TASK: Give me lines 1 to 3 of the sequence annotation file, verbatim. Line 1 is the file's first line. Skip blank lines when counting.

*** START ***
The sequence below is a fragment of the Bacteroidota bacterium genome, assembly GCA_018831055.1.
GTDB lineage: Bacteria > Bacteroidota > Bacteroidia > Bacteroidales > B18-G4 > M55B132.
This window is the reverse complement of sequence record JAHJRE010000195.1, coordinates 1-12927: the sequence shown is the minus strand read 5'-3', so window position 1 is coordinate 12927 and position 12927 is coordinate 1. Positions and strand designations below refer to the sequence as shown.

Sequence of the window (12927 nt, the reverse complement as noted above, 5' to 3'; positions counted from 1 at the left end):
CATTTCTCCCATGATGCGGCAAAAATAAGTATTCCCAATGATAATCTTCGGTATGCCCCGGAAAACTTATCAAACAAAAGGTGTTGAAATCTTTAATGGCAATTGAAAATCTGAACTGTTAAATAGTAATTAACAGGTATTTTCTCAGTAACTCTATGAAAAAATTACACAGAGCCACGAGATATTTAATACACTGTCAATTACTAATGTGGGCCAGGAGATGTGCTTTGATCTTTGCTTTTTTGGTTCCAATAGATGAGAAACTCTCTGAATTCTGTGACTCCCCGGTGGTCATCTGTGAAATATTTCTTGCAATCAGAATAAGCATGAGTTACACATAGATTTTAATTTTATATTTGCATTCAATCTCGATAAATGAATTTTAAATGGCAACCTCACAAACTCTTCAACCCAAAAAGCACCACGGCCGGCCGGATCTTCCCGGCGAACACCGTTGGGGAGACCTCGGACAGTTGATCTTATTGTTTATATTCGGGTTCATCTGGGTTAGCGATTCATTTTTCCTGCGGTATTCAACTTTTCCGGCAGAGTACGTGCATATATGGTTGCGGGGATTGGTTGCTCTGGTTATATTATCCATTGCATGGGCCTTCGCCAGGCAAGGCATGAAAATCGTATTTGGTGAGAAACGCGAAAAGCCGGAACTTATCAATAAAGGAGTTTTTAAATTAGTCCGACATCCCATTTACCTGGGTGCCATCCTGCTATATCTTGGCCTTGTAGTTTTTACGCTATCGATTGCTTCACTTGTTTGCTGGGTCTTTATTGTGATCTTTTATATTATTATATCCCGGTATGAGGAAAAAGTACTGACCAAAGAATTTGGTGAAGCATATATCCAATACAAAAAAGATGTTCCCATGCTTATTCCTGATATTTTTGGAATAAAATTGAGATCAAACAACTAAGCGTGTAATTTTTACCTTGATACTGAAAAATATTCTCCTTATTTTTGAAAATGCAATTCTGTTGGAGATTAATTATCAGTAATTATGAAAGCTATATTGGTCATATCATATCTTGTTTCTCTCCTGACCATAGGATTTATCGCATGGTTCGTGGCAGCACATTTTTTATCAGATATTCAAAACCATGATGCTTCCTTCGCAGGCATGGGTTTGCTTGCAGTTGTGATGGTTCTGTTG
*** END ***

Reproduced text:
The sequence below is a fragment of the Bacteroidota bacterium genome, assembly GCA_018831055.1.
GTDB lineage: Bacteria > Bacteroidota > Bacteroidia > Bacteroidales > B18-G4 > M55B132.
This window is the reverse complement of sequence record JAHJRE010000195.1, coordinates 1-12927: the sequence shown is the minus strand read 5'-3', so window position 1 is coordinate 12927 and position 12927 is coordinate 1. Positions and strand designations below refer to the sequence as shown.